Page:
Northern California baseball fans get to renew their love-hate relationship with Barry Bonds this weekend while the Miami Marlins are in town for a three-game series with the Giants.
Bonds is the team’s hitting coach, the only baseball job he could get after the Giants and practically everybody else in the game gave him the cold shoulder when he retired. Some people think that’s a good example of how karma works.
Bonds spent 22 years in the big leagues–15 of them in San Francisco–and retired in 2007 with the career record of 762 home runs. He packed the house when AT&T Park opened in 2000, and was a fan favorite for his ability to deliver the big hit in clutch situations.
Less well-known to most fans–maybe they just chose to ignore it–was that Bonds was a Prima Donna and first-class jerk who demanded special attention and kid-gloves treatment. The team was fed-up with Bonds when his contract expired in 2007, and made no effort to resign him.
Since nobody else was interested in letting him play, he had to retire. Some people think that was payback for the bad karma he created, but his forced retirement was also caused by an investigation of allegations that he had been using illegal performance enhancing drugs since at least 1998.
Bonds denied to a grand jury that he used illegal drugs, which prompted federal prosecutors to convene another grand jury in 2006 to consider perjury charges against him. The key witness in the case was Greg Anderson, a friend since high school who became Bonds’ personal trainer and allegedly supplied him with performance enhancers from an outfit called BALCO. But Anderson refused to testify, and was sent to jail for more than a year for contempt of court.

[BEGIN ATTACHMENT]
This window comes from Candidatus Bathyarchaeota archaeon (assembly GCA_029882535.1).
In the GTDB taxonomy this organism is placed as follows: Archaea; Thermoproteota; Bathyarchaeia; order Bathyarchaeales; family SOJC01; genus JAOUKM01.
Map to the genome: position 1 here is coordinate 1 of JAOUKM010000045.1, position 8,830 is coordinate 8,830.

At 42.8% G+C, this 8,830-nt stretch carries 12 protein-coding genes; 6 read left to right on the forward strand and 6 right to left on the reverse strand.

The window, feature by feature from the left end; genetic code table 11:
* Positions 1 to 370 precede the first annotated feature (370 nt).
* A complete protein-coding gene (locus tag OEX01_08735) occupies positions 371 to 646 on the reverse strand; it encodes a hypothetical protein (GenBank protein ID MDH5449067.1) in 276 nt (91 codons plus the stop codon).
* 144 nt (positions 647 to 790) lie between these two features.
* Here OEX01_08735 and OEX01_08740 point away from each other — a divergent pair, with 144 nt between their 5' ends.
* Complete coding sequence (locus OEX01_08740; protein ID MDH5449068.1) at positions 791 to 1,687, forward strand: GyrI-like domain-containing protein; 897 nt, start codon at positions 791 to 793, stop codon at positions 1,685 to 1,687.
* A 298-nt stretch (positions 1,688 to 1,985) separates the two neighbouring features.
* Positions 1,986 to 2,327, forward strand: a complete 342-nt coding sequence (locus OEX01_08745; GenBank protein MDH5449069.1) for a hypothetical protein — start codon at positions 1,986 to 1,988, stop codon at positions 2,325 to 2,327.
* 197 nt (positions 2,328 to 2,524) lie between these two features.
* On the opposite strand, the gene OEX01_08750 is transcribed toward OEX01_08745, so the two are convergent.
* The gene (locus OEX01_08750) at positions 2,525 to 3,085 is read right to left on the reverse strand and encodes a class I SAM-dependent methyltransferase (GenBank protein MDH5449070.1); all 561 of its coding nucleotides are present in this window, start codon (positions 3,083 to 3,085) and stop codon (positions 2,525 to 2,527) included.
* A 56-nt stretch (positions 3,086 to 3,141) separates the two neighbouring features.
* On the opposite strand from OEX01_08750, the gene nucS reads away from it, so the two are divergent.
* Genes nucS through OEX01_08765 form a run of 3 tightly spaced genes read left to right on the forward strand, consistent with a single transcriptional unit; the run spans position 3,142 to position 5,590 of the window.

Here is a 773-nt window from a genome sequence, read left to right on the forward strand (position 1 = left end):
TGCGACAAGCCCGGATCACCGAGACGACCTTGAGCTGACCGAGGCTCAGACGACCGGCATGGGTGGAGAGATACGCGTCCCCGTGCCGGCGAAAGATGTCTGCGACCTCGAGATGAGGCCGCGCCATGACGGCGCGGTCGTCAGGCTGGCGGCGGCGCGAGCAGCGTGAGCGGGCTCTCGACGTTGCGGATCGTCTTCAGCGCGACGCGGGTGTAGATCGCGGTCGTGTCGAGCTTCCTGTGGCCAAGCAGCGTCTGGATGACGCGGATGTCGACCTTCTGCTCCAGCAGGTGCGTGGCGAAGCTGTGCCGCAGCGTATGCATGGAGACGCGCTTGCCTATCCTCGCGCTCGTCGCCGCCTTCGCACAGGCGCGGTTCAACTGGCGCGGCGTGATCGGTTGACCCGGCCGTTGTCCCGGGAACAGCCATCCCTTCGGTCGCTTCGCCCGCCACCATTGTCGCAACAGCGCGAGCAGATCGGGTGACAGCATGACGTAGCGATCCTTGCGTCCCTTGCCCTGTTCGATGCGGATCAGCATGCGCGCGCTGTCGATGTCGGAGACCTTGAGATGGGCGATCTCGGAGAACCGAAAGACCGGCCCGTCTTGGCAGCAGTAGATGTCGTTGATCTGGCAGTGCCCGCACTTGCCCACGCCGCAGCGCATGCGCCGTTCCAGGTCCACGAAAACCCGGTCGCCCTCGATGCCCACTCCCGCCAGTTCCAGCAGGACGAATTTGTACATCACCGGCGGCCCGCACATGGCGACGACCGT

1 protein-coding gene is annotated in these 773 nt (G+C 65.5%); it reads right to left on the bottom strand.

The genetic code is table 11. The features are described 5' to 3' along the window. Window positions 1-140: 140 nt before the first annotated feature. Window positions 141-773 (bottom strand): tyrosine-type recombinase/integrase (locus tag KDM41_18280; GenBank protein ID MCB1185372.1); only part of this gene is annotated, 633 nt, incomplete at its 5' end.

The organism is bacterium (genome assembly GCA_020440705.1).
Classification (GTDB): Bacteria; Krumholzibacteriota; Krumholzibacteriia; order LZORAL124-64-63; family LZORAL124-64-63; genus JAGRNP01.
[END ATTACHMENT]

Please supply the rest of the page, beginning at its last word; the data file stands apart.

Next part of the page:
Anderson allegedly started supplying drugs to Bonds while working as a trainer at World Gym in Burlingame. I worked out at that gym from 1998 until we moved to Nevada County in 2000 and while I didn’t know Anderson, I did see Bonds there on two different occasions, apparently looking for somebody.
I found it odd that he would be at such a place before 7 a.m. World Gym was housed in a converted warehouse, hardly the kind of high-end place people like Bonds patronize. I also knew that he was living in the Palo Alto Hills area at time, about 20 miles from Burlingame.
What’s he doing here, I asked myself as I drove past a place called BALCO on my way home.
WELL, DID HE? I have no idea if Bonds used performance-enhancing drugs, but I suggest you take a look at pictures of him when he was a Pittsburgh Pirate, when he retired in 2007, and today. Notice how his head seems to swell and then contract over the years. What might cause that?